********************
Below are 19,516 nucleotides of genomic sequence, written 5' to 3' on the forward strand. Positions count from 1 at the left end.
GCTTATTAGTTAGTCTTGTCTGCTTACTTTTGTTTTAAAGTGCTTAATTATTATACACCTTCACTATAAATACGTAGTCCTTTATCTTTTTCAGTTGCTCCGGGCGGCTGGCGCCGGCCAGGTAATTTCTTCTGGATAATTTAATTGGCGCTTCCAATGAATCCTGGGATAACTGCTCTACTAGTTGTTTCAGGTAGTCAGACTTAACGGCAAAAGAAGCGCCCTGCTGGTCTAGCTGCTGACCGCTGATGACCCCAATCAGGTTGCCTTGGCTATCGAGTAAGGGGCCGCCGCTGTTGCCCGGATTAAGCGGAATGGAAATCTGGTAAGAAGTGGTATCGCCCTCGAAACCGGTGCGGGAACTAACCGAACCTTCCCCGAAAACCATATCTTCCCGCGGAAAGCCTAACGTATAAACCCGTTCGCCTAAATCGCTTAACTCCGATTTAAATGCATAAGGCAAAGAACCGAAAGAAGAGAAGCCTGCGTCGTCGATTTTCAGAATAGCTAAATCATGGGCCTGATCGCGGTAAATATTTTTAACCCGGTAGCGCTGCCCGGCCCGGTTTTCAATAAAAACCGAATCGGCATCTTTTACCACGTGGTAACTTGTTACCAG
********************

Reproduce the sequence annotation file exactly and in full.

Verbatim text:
Below are 19,516 nucleotides of genomic sequence, written 5' to 3' on the forward strand. Positions count from 1 at the left end.
GCTTATTAGTTAGTCTTGTCTGCTTACTTTTGTTTTAAAGTGCTTAATTATTATACACCTTCACTATAAATACGTAGTCCTTTATCTTTTTCAGTTGCTCCGGGCGGCTGGCGCCGGCCAGGTAATTTCTTCTGGATAATTTAATTGGCGCTTCCAATGAATCCTGGGATAACTGCTCTACTAGTTGTTTCAGGTAGTCAGACTTAACGGCAAAAGAAGCGCCCTGCTGGTCTAGCTGCTGACCGCTGATGACCCCAATCAGGTTGCCTTGGCTATCGAGTAAGGGGCCGCCGCTGTTGCCCGGATTAAGCGGAATGGAAATCTGGTAAGAAGTGGTATCGCCCTCGAAACCGGTGCGGGAACTAACCGAACCTTCCCCGAAAACCATATCTTCCCGCGGAAAGCCTAACGTATAAACCCGTTCGCCTAAATCGCTTAACTCCGATTTAAATGCATAAGGCAAAGAACCGAAAGAAGAGAAGCCTGCGTCGTCGATTTTCAGAATAGCTAAATCATGGGCCTGATCGCGGTAAATATTTTTAACCCGGTAGCGCTGCCCGGCCCGGTTTTCAATAAAAACCGAATCGGCATCTTTTACCACGTGGTAACTTGTTACCAG